8 – 9 June Durham University
The Critical Politics of Resilience
Greece has found itself in recent years at the epicentre of Europe’s unsolved political dilemmas on citizenship and emerged as a kind of proxy for EU’s failure to safeguard the rights of asylum seekers. At the same time, the Greek public is torn by heated debates over gender and sexuality rights, and issues of diversity and inclusion that have been accentuated by a series of harsh austerity measures. The workshop will document how critical events are survived by resilient subjects who attempt to resist resilient institutions and structures of asymmetrical power relations. This interdisciplinary event aims at bringing together scholars from social sciences and the humanities in order to debate the relevance of resilience as an expression of political resistance. Rather than viewing resilience as single-handedly positive however, we also wish to reflect upon the dark side of resilience as this is manifested in the form of institutions, structures and discourses that remain resistant to change. Through the concept of resilience, we will pay close attention to contradicting visions of citizenship: exclusionary, nationalist and homophobic ones, but also inclusionist and cosmopolitan. Resilience against homophobia and transphobia will be explored alongside resilience to austerity measures, non-citizenship and the paradigm of Fortress Europe. The focus will be both at an individual level, but also at a structural one, including both resilient structures of inclusion (families and solidarity initiatives), but also resilient structures of exclusion (nationalism and religion).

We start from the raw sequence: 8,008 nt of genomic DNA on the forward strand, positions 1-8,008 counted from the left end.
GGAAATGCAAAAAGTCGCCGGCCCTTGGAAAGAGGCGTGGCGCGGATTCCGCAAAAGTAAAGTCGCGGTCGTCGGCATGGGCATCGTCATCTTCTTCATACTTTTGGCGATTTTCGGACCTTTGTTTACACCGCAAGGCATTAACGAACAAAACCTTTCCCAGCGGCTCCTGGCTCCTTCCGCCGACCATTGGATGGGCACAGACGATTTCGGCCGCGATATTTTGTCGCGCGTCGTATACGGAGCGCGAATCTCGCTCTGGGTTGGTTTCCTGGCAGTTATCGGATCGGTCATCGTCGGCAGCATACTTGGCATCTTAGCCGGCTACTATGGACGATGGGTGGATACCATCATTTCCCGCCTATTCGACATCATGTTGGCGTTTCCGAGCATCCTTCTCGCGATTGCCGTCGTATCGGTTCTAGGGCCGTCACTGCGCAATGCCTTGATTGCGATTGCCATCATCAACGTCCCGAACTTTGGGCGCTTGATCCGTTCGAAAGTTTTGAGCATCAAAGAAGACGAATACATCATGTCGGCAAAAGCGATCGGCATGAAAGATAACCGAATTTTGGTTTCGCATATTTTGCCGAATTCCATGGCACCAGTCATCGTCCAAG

Venue – Friday 8 June: Calman Centre (CLC 202, Rosemary Cramp Lecture Theatre)
Venue – Saturday 9 June: Dawson Building (D104, Anthropology Seminar Room)
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Sponsored by IHRR – Durham University
Supported by Durham Anthropology & Durham Global Security Institute